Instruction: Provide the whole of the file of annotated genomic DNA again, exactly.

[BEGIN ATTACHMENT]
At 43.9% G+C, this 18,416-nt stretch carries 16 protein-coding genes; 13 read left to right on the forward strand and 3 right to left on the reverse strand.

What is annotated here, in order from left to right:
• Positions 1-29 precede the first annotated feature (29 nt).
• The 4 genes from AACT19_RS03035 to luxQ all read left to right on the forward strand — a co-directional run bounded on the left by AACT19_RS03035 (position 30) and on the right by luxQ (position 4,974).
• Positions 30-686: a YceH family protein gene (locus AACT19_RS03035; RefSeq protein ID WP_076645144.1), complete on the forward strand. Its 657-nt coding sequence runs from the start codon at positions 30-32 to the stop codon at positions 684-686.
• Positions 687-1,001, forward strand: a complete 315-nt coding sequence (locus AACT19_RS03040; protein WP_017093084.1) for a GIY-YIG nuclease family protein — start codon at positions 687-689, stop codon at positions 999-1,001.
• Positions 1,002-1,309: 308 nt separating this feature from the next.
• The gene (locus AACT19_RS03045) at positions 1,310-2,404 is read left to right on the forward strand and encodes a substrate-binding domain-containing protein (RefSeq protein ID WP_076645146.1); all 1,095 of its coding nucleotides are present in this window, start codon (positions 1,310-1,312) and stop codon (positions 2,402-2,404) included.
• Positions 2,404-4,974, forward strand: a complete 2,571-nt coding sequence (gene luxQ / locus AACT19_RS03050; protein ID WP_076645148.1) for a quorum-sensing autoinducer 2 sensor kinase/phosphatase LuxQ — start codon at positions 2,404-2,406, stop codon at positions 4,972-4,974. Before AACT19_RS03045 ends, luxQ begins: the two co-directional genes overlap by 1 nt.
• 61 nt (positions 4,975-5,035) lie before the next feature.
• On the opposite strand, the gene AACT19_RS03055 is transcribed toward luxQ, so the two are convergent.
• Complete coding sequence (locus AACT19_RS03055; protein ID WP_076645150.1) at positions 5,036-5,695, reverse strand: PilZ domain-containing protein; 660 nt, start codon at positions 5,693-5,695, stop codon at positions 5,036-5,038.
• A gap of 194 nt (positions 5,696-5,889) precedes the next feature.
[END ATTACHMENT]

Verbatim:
At 43.9% G+C, this 18,416-nt stretch carries 16 protein-coding genes; 13 read left to right on the forward strand and 3 right to left on the reverse strand.

What is annotated here, in order from left to right:
• Positions 1-29 precede the first annotated feature (29 nt).
• The 4 genes from AACT19_RS03035 to luxQ all read left to right on the forward strand — a co-directional run bounded on the left by AACT19_RS03035 (position 30) and on the right by luxQ (position 4,974).
• Positions 30-686: a YceH family protein gene (locus AACT19_RS03035; RefSeq protein ID WP_076645144.1), complete on the forward strand. Its 657-nt coding sequence runs from the start codon at positions 30-32 to the stop codon at positions 684-686.
• Positions 687-1,001, forward strand: a complete 315-nt coding sequence (locus AACT19_RS03040; protein WP_017093084.1) for a GIY-YIG nuclease family protein — start codon at positions 687-689, stop codon at positions 999-1,001.
• Positions 1,002-1,309: 308 nt separating this feature from the next.
• The gene (locus AACT19_RS03045) at positions 1,310-2,404 is read left to right on the forward strand and encodes a substrate-binding domain-containing protein (RefSeq protein ID WP_076645146.1); all 1,095 of its coding nucleotides are present in this window, start codon (positions 1,310-1,312) and stop codon (positions 2,402-2,404) included.
• Positions 2,404-4,974, forward strand: a complete 2,571-nt coding sequence (gene luxQ / locus AACT19_RS03050; protein ID WP_076645148.1) for a quorum-sensing autoinducer 2 sensor kinase/phosphatase LuxQ — start codon at positions 2,404-2,406, stop codon at positions 4,972-4,974. Before AACT19_RS03045 ends, luxQ begins: the two co-directional genes overlap by 1 nt.
• 61 nt (positions 4,975-5,035) lie before the next feature.
• On the opposite strand, the gene AACT19_RS03055 is transcribed toward luxQ, so the two are convergent.
• Complete coding sequence (locus AACT19_RS03055; protein ID WP_076645150.1) at positions 5,036-5,695, reverse strand: PilZ domain-containing protein; 660 nt, start codon at positions 5,693-5,695, stop codon at positions 5,036-5,038.
• A gap of 194 nt (positions 5,696-5,889) precedes the next feature.